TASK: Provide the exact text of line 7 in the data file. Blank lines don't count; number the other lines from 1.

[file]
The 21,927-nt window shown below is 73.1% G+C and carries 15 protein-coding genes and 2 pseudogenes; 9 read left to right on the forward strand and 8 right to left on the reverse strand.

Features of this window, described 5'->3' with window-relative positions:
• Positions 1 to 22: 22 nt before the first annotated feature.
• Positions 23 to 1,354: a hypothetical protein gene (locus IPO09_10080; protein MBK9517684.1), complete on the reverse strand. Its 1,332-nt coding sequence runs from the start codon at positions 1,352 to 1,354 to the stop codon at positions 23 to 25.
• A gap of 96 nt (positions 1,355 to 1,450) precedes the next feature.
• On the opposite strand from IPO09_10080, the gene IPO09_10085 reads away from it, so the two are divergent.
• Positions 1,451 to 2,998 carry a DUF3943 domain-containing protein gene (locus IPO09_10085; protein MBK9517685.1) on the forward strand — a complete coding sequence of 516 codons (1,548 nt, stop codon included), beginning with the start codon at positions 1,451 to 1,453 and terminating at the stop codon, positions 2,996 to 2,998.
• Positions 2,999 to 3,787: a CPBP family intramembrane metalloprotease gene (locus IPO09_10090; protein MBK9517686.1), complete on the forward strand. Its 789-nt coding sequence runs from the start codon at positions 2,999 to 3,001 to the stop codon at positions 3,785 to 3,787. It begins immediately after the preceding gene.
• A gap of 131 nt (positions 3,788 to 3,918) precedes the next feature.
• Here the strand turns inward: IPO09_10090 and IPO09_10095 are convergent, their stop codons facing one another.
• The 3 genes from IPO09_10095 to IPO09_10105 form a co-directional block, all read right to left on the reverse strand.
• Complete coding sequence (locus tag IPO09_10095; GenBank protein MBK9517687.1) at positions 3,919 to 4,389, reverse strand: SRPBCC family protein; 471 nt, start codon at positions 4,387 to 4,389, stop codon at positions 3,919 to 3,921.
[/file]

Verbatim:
• Positions 1,451 to 2,998 carry a DUF3943 domain-containing protein gene (locus IPO09_10085; protein MBK9517685.1) on the forward strand — a complete coding sequence of 516 codons (1,548 nt, stop codon included), beginning with the start codon at positions 1,451 to 1,453 and terminating at the stop codon, positions 2,996 to 2,998.